According to the American Dental Association Survey of Dental Services Rendered (published in 2007), 15 million root canal treatment procedures are performed annually. Endodontic therapy relies mainly on biomechanical preparation, chemical irrigation and intracanal medicaments which play an important role in eliminating bacteria in the root canal. Furthermore, adequate obturation is essential to confine any residual bacteria within the root canal and deprive them of nutrients. However, numerous studies have shown that complete elimination of bacteria is not achieved due to the complex anatomy of the root canal system. There are several conventional antibiotic materials available in the market for endodontic use. However, the majority of these antibiotics and antiseptics provide short-term antibacterial effects, and they impose a risk of developing antibacterial resistance. The root canal is a dynamic environment, and antibacterial and antibiofilm materials with long-term effects and nonspecific mechanisms of action are highly desirable in such environments. In addition, the application of acidic solutions to the root canal wall can alter the dentin structure, resulting in a weaker and more brittle dentin. Root canal sealers with bioactive properties come in direct contact with the dentin wall and can play a positive role in bacterial elimination and strengthening of the root structure. The new generation of nanostructured, bioactive, antibacterial and remineralizing additives into polymeric resin-based root canal sealers are discussed in this review. The effects of these novel bioactive additives on the physical and sealing properties, as well as their biocompatibility, are all important factors that are presented in this article.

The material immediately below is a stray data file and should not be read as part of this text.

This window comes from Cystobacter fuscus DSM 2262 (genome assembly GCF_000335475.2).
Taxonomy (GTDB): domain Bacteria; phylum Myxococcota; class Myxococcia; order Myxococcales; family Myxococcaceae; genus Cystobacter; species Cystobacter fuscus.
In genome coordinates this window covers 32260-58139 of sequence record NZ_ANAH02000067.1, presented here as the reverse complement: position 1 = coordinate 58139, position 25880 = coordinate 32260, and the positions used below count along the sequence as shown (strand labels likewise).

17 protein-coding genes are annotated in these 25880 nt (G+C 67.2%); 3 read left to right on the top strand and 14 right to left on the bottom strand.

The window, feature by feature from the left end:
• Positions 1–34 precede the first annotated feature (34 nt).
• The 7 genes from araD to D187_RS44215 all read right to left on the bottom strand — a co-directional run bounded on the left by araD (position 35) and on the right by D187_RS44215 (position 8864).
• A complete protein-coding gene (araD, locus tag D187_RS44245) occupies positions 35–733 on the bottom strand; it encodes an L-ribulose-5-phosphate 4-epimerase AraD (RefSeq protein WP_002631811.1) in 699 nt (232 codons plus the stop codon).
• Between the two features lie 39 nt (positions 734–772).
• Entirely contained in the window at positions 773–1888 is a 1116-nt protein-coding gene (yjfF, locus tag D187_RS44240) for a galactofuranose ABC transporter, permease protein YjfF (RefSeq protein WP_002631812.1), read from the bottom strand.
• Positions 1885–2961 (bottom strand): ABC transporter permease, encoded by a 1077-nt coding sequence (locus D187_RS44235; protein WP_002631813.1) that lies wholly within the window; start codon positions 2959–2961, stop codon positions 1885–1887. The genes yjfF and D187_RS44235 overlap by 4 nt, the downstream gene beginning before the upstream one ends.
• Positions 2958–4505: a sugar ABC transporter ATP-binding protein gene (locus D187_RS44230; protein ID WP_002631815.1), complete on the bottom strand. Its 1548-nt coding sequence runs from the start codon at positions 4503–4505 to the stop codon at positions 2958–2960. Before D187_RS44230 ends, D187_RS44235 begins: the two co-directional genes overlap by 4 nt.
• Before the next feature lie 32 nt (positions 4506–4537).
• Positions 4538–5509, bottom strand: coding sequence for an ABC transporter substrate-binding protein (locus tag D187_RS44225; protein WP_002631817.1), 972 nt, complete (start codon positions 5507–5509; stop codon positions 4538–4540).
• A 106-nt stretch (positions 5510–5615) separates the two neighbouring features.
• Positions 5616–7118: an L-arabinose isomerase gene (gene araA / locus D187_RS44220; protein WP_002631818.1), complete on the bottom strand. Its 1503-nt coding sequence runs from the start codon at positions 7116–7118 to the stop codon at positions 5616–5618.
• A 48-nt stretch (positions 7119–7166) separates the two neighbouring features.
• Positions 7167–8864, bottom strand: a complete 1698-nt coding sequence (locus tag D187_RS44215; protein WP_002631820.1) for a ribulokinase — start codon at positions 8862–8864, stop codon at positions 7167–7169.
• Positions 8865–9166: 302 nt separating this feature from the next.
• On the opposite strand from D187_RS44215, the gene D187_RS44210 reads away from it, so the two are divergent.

- Amorphous calcium phosphate
- Dimethylaminododecyl methacrylate
- Quaternary ammonium compounds
- Root canal sealer
ASJC Scopus subject areas
- Materials Science(all)
- Condensed Matter Physics